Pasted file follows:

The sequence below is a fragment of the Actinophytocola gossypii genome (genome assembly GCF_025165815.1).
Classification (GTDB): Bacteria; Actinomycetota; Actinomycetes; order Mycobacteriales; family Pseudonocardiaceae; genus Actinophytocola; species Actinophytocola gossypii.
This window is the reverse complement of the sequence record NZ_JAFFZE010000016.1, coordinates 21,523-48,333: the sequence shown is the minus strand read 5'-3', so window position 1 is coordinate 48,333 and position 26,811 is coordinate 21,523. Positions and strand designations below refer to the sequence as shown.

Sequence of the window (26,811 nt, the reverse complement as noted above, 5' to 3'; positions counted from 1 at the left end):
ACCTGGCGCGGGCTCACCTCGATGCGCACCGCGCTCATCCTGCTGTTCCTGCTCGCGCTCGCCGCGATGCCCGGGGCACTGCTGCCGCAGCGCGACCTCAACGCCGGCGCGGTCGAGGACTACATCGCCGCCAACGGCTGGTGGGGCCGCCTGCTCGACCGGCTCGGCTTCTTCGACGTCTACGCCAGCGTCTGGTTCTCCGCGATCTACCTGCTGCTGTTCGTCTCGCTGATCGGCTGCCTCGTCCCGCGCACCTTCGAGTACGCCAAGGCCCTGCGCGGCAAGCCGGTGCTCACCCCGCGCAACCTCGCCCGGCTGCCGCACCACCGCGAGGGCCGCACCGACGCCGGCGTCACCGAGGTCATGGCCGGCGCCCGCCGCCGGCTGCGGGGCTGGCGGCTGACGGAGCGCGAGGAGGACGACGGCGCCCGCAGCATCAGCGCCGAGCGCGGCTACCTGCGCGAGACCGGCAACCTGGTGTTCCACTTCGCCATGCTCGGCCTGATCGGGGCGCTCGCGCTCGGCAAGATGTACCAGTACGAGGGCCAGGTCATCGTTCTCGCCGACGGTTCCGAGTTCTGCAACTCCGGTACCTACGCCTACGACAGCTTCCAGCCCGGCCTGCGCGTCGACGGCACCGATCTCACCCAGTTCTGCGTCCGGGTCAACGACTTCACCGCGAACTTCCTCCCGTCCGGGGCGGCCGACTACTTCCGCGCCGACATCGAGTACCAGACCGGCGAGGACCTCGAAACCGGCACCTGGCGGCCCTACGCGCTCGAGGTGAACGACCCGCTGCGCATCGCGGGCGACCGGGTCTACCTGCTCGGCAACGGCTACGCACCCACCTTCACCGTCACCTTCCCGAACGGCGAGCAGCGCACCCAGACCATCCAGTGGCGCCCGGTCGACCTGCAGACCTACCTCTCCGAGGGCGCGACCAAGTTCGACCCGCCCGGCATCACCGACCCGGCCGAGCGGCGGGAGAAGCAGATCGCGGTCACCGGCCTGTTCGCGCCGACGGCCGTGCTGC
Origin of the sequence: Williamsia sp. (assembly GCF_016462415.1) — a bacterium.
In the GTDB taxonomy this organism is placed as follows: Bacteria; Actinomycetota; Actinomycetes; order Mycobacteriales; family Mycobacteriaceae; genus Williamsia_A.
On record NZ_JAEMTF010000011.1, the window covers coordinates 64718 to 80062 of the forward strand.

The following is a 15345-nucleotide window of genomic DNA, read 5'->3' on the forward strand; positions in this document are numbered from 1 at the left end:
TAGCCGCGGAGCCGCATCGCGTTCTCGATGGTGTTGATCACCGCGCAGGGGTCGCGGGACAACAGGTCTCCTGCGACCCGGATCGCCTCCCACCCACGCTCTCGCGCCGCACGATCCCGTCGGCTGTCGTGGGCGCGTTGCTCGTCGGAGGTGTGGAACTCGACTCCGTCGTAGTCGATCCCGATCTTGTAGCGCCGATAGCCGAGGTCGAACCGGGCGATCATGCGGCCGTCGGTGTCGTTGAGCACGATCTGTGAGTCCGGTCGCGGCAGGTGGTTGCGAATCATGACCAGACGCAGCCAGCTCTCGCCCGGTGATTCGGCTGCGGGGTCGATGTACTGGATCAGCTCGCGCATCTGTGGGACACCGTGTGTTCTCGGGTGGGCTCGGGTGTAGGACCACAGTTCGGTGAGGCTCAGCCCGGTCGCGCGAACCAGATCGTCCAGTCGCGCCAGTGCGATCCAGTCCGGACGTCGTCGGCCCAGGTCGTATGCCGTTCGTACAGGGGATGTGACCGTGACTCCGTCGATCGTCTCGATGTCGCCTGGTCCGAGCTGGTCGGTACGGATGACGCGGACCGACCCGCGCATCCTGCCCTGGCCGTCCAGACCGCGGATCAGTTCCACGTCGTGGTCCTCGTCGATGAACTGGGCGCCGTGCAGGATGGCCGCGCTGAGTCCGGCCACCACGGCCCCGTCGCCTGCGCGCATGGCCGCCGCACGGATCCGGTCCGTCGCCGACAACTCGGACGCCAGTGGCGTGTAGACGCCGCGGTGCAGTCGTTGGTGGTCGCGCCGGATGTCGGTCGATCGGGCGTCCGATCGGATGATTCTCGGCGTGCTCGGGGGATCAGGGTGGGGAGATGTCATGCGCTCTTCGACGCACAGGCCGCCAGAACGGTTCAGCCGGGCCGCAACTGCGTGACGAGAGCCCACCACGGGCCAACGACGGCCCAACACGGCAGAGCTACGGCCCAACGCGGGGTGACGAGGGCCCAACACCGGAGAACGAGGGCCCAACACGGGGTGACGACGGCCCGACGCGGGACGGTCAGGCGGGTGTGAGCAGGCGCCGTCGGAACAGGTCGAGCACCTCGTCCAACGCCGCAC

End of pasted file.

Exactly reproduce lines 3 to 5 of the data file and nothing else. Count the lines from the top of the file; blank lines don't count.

This window is the reverse complement of the sequence record NZ_JAFFZE010000016.1, coordinates 21,523-48,333: the sequence shown is the minus strand read 5'-3', so window position 1 is coordinate 48,333 and position 26,811 is coordinate 21,523. Positions and strand designations below refer to the sequence as shown.

Sequence of the window (26,811 nt, the reverse complement as noted above, 5' to 3'; positions counted from 1 at the left end):
ACCTGGCGCGGGCTCACCTCGATGCGCACCGCGCTCATCCTGCTGTTCCTGCTCGCGCTCGCCGCGATGCCCGGGGCACTGCTGCCGCAGCGCGACCTCAACGCCGGCGCGGTCGAGGACTACATCGCCGCCAACGGCTGGTGGGGCCGCCTGCTCGACCGGCTCGGCTTCTTCGACGTCTACGCCAGCGTCTGGTTCTCCGCGATCTACCTGCTGCTGTTCGTCTCGCTGATCGGCTGCCTCGTCCCGCGCACCTTCGAGTACGCCAAGGCCCTGCGCGGCAAGCCGGTGCTCACCCCGCGCAACCTCGCCCGGCTGCCGCACCACCGCGAGGGCCGCACCGACGCCGGCGTCACCGAGGTCATGGCCGGCGCCCGCCGCCGGCTGCGGGGCTGGCGGCTGACGGAGCGCGAGGAGGACGACGGCGCCCGCAGCATCAGCGCCGAGCGCGGCTACCTGCGCGAGACCGGCAACCTGGTGTTCCACTTCGCCATGCTCGGCCTGATCGGGGCGCTCGCGCTCGGCAAGATGTACCAGTACGAGGGCCAGGTCATCGTTCTCGCCGACGGTTCCGAGTTCTGCAACTCCGGTACCTACGCCTACGACAGCTTCCAGCCCGGCCTGCGCGTCGACGGCACCGATCTCACCCAGTTCTGCGTCCGGGTCAACGACTTCACCGCGAACTTCCTCCCGTCCGGGGCGGCCGACTACTTCCGCGCCGACATCGAGTACCAGACCGGCGAGGACCTCGAAACCGGCACCTGGCGGCCCTACGCGCTCGAGGTGAACGACCCGCTGCGCATCGCGGGCGACCGGGTCTACCTGCTCGGCAACGGCTACGCACCCACCTTCACCGTCACCTTCCCGAACGGCGAGCAGCGCACCCAGACCATCCAGTGGCGCCCGGTCGACCTGCAGACCTACCTCTCCGAGGGCGCGACCAAGTTCGACCCGCCCGGCATCACCGACCCGGCCGAGCGGCGGGAGAAGCAGATCGCGGTCACCGGCCTGTTCGCGCCGACGGCCGTGCTGC